Alaska Senate remains a well-oiled machine

I suppose the saying "dance with the one who brought you" should be changed. "Dance with the one who bought you" is more apropos when watching the Republican Senate majority in Juneau.

This week 13 lawmakers voted to drain every single dime out of the statutory budget reserve — also known as our savings account — to pay oil companies more money than the suggested maximum amount. Why? Well, it's not really a very well-kept secret that come election time their coffers are stuffed from oily folks to make sure our rainy day funds will make the "transfer of wealth" cycle from state funds to the richest companies in the world. Existing law, well paid for under the Parnell administration, requires $74 million be paid in subsidies this year. Our brain trust has authorized an additional $288 million beyond the already budgeted payment. Who does that? Truth be told, the $74 million is just a suggestion — it's discretionary. The governor vetoed oil tax credits and a mandatory Permanent Fund dividend payment last year. Guess which one the Senate majority restored? Here's a hint: Not your PFD.

What should be embarrassing for our representatives who need oil booms and skimmers around their offices, they are proud of. They call it "austerity." I do not think that word means what they think it does.

[Alaska Senate tees up income tax and votes it down]

The majority has asked our most vulnerable to sacrifice so corporations can feel more security. That's just gross. The Alaska Pioneer Homes are told they need to give up funding. Hey, old people who built this state and gave their lives to developing our towns and boroughs … how do you like cat food? You need to give up your old age security so oil companies can keep lobbying our legislators with fancy dinners and lots of drinks.

Sen. Bill Wielechowski asked the body if they stood for the people of Alaska. Instead of answering the question with an obvious "no" answer, they asked him to stop talking. "We need a break!" Wah! Wah! What a load of snowflakes melting under the scrutiny of someone who has a "Not for Sale" sign on his office door.

Now the headlines are about the Anchorage School District looking to pink-slip 200 teachers because they don't have the budget. Curious. We can overpay oil companies by millions because they need some sort of Thunder Shirt therapy for upcoming fiscal storms, but the futures for teachers doesn't pack the same importance. Why would they need to know if they have a job or not? I mean, do people need to know that if they are getting a mortgage or signing a lease? Oh, wait. They DO! Oh, well. Maybe there will be a long line of oil field jobs that require teaching certificates to make up the difference.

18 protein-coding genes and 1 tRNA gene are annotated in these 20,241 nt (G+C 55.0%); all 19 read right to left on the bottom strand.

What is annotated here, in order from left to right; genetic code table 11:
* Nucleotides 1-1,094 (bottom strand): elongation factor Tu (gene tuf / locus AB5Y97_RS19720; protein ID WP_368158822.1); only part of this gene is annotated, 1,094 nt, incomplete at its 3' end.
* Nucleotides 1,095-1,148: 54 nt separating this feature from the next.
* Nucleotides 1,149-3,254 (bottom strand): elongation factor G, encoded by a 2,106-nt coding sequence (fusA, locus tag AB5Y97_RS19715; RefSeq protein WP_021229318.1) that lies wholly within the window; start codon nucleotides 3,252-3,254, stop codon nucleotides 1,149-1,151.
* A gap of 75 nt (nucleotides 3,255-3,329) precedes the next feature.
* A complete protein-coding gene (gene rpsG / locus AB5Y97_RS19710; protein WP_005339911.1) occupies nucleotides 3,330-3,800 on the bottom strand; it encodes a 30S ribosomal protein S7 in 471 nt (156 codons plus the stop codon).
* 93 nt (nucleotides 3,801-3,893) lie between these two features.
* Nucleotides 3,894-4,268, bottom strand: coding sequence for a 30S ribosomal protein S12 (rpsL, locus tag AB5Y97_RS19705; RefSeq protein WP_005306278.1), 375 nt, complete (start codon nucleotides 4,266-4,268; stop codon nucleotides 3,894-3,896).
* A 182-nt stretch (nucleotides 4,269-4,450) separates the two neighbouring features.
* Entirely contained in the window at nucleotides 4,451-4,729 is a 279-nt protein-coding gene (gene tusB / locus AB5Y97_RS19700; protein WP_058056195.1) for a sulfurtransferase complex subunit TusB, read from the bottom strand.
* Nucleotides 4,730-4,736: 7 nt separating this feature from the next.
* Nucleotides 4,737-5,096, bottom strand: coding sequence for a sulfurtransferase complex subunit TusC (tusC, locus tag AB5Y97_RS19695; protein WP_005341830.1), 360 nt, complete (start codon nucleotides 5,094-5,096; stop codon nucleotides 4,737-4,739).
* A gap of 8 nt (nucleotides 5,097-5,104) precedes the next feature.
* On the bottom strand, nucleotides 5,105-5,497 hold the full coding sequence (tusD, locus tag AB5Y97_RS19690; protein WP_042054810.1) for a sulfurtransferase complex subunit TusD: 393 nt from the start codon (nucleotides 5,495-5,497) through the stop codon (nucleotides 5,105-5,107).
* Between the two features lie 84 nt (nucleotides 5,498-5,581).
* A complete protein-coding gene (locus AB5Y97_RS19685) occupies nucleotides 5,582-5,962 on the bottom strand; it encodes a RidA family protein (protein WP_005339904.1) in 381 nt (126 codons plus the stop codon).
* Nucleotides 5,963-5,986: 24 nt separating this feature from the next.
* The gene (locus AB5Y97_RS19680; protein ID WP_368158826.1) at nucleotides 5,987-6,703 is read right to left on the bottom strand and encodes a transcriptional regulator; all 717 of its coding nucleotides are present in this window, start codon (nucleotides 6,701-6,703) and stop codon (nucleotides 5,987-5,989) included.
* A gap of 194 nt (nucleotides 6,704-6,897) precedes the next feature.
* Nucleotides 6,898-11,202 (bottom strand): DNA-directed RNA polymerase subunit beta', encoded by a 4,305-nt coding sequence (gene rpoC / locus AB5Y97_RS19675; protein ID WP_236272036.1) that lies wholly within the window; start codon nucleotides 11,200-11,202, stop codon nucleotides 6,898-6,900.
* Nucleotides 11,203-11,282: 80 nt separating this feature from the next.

[Alaska Senate proposes $288 million for oil company subsidies, plus cash for King Cove road]

The truth of all of this is there's a good chance I will be writing the same column a year from now. It's that old definition of crazy: Keep voting for oily folks and maybe they'll take care of old people and schools because they finally see the light. Pure nuts.

You can keep calling and weighing in with the majority and if there's not a big hairy check attached to their campaign, it doesn't matter. Sorry. Show me when it has mattered. I'll wait.

See, that's what I thought.

My hope for this coming summer when lawmakers go back to their districts is people can take a break from their hunting and gathering and shuffling of family tourists to let it be known that they disagree with how Alaska's interest is represented. The checkout line at Costco is a great place to explain your disdain — why not? At least Costco is on the road system. I'm sure they'd disagree, but I think lawmakers should feel just as uncomfortable and unsure about their own situations as so many of our pioneer Alaskans are right now in watching their funding get bantered around by politics. Why be polite to people playing politics with our pioneers, prosecutors and pupils?

All is not lost in Juneau. Way to go to the House for calling out one of their own for racism and misogyny that was censured this week. It's a start. Thanks for that.

My dear Alaskans, we must keep explaining the standard to legislators who answer to those pulling their leashes. Who knows, maybe someday they will listen or be replaced by those who will.

Shannyn Moore is a radio broadcaster.

The views expressed here are the writer's and are not necessarily endorsed by Alaska Dispatch News, which welcomes a broad range of viewpoints. To submit a piece for consideration, email commentary@alaskadispatch.com. Send submissions shorter than 200 words to letters@alaskadispatch.com. 

Shannyn Moore

Shannyn Moore is a radio broadcaster.